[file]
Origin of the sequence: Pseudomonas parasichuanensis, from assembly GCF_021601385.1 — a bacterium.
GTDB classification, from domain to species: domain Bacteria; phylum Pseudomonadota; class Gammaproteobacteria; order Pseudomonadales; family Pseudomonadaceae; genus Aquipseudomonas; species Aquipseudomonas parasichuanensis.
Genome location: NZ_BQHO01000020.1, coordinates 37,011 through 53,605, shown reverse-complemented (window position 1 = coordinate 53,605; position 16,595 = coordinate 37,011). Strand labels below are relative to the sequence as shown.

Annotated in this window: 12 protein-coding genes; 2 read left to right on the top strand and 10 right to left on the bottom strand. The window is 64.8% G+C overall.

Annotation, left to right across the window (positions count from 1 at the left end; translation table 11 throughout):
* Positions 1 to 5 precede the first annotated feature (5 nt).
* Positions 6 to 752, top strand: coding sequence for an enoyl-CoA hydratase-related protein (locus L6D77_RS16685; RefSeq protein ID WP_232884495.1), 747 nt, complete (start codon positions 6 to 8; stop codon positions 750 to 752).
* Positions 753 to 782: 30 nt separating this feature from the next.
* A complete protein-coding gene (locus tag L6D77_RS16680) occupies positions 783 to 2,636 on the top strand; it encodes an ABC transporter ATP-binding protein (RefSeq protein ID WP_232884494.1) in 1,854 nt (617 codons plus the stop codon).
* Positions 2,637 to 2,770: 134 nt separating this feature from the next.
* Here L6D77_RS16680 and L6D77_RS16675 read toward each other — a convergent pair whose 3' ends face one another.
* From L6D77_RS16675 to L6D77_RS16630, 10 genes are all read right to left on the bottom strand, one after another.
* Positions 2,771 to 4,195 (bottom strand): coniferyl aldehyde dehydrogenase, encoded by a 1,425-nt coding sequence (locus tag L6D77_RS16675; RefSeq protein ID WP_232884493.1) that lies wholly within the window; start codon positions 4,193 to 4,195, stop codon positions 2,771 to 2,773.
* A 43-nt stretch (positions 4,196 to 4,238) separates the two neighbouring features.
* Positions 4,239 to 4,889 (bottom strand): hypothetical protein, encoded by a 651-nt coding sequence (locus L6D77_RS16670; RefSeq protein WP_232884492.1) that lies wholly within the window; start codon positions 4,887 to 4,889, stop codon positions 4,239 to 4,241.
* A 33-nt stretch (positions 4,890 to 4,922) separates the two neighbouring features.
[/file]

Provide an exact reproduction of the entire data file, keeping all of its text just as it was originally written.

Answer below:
Origin of the sequence: Pseudomonas parasichuanensis, from assembly GCF_021601385.1 — a bacterium.
GTDB classification, from domain to species: domain Bacteria; phylum Pseudomonadota; class Gammaproteobacteria; order Pseudomonadales; family Pseudomonadaceae; genus Aquipseudomonas; species Aquipseudomonas parasichuanensis.
Genome location: NZ_BQHO01000020.1, coordinates 37,011 through 53,605, shown reverse-complemented (window position 1 = coordinate 53,605; position 16,595 = coordinate 37,011). Strand labels below are relative to the sequence as shown.

Annotated in this window: 12 protein-coding genes; 2 read left to right on the top strand and 10 right to left on the bottom strand. The window is 64.8% G+C overall.

Annotation, left to right across the window (positions count from 1 at the left end; translation table 11 throughout):
* Positions 1 to 5 precede the first annotated feature (5 nt).
* Positions 6 to 752, top strand: coding sequence for an enoyl-CoA hydratase-related protein (locus L6D77_RS16685; RefSeq protein ID WP_232884495.1), 747 nt, complete (start codon positions 6 to 8; stop codon positions 750 to 752).
* Positions 753 to 782: 30 nt separating this feature from the next.
* A complete protein-coding gene (locus tag L6D77_RS16680) occupies positions 783 to 2,636 on the top strand; it encodes an ABC transporter ATP-binding protein (RefSeq protein ID WP_232884494.1) in 1,854 nt (617 codons plus the stop codon).
* Positions 2,637 to 2,770: 134 nt separating this feature from the next.
* Here L6D77_RS16680 and L6D77_RS16675 read toward each other — a convergent pair whose 3' ends face one another.
* From L6D77_RS16675 to L6D77_RS16630, 10 genes are all read right to left on the bottom strand, one after another.
* Positions 2,771 to 4,195 (bottom strand): coniferyl aldehyde dehydrogenase, encoded by a 1,425-nt coding sequence (locus tag L6D77_RS16675; RefSeq protein ID WP_232884493.1) that lies wholly within the window; start codon positions 4,193 to 4,195, stop codon positions 2,771 to 2,773.
* A 43-nt stretch (positions 4,196 to 4,238) separates the two neighbouring features.
* Positions 4,239 to 4,889 (bottom strand): hypothetical protein, encoded by a 651-nt coding sequence (locus L6D77_RS16670; RefSeq protein WP_232884492.1) that lies wholly within the window; start codon positions 4,887 to 4,889, stop codon positions 4,239 to 4,241.
* A 33-nt stretch (positions 4,890 to 4,922) separates the two neighbouring features.